Landing Page Techniques that Drive Higher Conversion

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Posted: February 27, 2013 | B2B Marketing, Landing Page

Today’s post is by Janet Driscoll Miller, the President and CEO of Search Mojo, a search engine marketing firm . She has nearly twenty years of marketing experience, and in addition to her work in search engine marketing, Janet has a background in marketing communications. She is a frequent speaker at marketing conferences and writes for several blogs and print publications.

At Search Mojo we’re always looking for new and creative ways to utilize the capabilities of marketing automation software to help drive higher conversion rates for our landing pages and for those of our clients. Conversion is often driven by the effectiveness of the landing page itself. Some of the common landing page issues that affect conversion:

  • Does the landing page keep the promise of the search ad?
  • Is the landing page designed with a clear call to action?
  • Is the offer compelling?
  • Is the offer worth the exchange of information?

The last question is one that many marketers may not fully consider. All too often I see landing pages that require far too many form fields for the visitor to fill out for what may not be perceived as a very valuable offer. What is a piece of content worth? If we think of personal information as a form of currency, what is a visitor willing to “pay” to receive the content asset?

Shorter Forms Increase Conversion Rates

What we do know is that the less we “charge” for access to an asset, the more likely a visitor will be willing to the information exchange. There are many studies available that demonstrate how reducing form fields on a landing page improve conversion rates. Marketo ran a study that concluded that reducing form fields from nine fields to five improved conversion rates by 34%.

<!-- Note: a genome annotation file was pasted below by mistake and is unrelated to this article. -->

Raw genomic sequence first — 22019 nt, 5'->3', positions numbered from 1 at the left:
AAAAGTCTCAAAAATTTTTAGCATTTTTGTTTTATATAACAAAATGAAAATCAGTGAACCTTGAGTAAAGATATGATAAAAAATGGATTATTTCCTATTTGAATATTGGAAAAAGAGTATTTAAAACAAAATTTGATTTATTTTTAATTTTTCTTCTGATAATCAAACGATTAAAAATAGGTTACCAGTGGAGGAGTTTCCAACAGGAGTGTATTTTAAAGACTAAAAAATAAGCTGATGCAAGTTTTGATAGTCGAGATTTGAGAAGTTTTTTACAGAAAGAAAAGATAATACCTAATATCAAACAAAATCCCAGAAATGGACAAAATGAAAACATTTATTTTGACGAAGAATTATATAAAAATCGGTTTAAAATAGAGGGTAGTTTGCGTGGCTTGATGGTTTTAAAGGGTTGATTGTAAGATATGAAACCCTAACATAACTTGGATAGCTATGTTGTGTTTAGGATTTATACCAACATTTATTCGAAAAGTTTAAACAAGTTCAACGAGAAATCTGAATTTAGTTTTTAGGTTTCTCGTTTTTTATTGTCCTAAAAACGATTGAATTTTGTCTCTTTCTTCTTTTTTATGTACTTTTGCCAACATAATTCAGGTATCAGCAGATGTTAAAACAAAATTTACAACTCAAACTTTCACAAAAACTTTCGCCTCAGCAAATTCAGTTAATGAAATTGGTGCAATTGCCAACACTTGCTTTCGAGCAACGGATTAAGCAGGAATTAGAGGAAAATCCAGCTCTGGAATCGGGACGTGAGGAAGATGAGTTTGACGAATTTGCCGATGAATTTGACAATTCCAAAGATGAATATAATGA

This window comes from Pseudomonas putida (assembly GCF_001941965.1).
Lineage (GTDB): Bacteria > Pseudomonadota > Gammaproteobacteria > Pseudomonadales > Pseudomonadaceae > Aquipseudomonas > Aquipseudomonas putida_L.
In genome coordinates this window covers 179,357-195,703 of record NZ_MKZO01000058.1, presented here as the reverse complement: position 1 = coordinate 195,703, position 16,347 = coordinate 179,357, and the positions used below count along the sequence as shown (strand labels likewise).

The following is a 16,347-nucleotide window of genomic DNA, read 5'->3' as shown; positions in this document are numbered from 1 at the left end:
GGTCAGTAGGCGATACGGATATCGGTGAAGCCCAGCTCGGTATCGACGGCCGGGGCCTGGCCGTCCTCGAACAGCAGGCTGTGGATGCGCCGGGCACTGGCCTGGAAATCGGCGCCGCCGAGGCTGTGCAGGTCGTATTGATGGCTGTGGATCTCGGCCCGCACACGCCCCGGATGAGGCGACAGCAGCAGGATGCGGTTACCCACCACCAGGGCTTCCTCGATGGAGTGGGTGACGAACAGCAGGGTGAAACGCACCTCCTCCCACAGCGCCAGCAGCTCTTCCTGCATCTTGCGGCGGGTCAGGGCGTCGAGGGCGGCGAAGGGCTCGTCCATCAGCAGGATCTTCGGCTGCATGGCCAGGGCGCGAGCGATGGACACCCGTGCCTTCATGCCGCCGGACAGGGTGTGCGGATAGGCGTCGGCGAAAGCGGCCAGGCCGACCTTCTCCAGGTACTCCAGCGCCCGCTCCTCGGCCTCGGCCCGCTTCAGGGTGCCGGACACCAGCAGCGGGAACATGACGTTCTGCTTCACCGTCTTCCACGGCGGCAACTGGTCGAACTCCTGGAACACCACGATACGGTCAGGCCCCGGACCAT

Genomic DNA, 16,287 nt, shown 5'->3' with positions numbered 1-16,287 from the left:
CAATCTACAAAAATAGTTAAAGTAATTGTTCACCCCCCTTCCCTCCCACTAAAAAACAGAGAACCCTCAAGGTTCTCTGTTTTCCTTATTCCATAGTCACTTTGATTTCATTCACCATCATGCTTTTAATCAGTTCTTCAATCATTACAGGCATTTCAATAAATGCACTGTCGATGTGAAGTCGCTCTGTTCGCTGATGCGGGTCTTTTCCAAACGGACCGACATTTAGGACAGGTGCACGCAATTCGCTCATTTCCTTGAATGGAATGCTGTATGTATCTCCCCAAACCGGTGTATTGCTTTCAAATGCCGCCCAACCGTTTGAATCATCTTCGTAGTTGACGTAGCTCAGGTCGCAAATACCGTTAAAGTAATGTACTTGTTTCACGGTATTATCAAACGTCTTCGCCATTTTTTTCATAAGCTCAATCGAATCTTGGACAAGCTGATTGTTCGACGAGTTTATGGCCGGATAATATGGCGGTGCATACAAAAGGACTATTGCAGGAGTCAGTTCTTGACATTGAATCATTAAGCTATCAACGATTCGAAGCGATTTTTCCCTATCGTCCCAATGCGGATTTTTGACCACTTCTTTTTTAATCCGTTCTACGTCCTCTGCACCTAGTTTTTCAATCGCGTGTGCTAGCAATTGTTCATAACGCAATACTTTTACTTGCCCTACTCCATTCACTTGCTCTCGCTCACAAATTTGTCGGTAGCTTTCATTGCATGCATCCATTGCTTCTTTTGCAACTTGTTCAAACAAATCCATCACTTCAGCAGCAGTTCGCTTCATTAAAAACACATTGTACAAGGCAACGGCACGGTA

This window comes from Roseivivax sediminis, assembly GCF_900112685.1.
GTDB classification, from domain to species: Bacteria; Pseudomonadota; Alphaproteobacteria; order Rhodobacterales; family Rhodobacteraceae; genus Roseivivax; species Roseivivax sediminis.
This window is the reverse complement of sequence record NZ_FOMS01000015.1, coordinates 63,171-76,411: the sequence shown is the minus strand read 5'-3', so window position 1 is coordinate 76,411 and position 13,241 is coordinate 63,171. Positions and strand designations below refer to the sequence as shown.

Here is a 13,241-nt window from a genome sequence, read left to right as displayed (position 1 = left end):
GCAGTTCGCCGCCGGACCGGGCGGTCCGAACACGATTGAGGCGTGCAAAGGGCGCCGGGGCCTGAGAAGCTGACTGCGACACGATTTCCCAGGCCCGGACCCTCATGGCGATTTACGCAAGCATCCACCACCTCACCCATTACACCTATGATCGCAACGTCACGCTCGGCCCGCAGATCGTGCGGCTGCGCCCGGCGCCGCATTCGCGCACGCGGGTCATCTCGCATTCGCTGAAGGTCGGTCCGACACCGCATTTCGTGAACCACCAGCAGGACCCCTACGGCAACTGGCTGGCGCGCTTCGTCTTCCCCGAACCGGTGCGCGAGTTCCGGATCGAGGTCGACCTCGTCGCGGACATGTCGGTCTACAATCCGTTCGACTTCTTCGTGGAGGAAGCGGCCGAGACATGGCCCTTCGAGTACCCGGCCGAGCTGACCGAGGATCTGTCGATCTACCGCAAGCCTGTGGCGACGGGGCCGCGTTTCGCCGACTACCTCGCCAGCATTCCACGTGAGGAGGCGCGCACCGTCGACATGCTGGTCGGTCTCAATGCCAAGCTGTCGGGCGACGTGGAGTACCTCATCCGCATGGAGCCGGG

shorter forms increase conversation rates
MarketingExperiments ran a similar study that showed by reducing form fields on a landing page from nine to three increased conversion rate by as much as 300%!

Marketing automation tools can make it simple to reduce form fields using three approaches: progressive profiling, conversion paths and social login.

Progressive Profiling

Progressive profiling is by far one of my favorite features of marketing automation. For those who may be familiar with this feature, progressive profiling simply allows marketers to update a prospect’s information over time, dynamically updating forms to reflect information that may still be missing for that individual. In essence, rather than gathering all of the information about a prospect up front, information is gathered over time and the prospect’s record is continually updated. Here’s an example of how progressive profiling works:

progressive profiling progressive profiling
Using progressive profiling, marketers are able to reduce the initial number of form fields required for the visitor to receive an asset, which as we’ve seen, improves conversion for landing pages. Progressive profiling can help marketers achieve a quick win with conversion by reducing form fields on landing pages.

Conversion Paths

Conversion paths involve using multiple landing pages as opposed to a single landing page to convert visitors. Often with search advertising, keywords may not clearly define a searcher’s intent or requirement. Conversion paths, or a series of landing pages connected on a path, can help searchers drive down through pages to a more specific result.

The same is true for gaining more information about prospects in a conversion path sequence, similar to the approach with progressive profiling. For instance, Search Mojo holds regular webinars. On the initial webinar registration landing page, the prospect is presented with six fields:

conversion paths

Once the prospect reaches the “thank you” page after registering for the webinar, the prospect is then presented with the second page in our conversion path, offering an additional asset (in this case an infographic) in exchange for a few extra fields of information:

Using the conversion path method for all webinar registrations over a twelve month period, on average 42.3% of prospects filled out the additional fields on the second page, even though this page was completely optional in regards to webinar registration.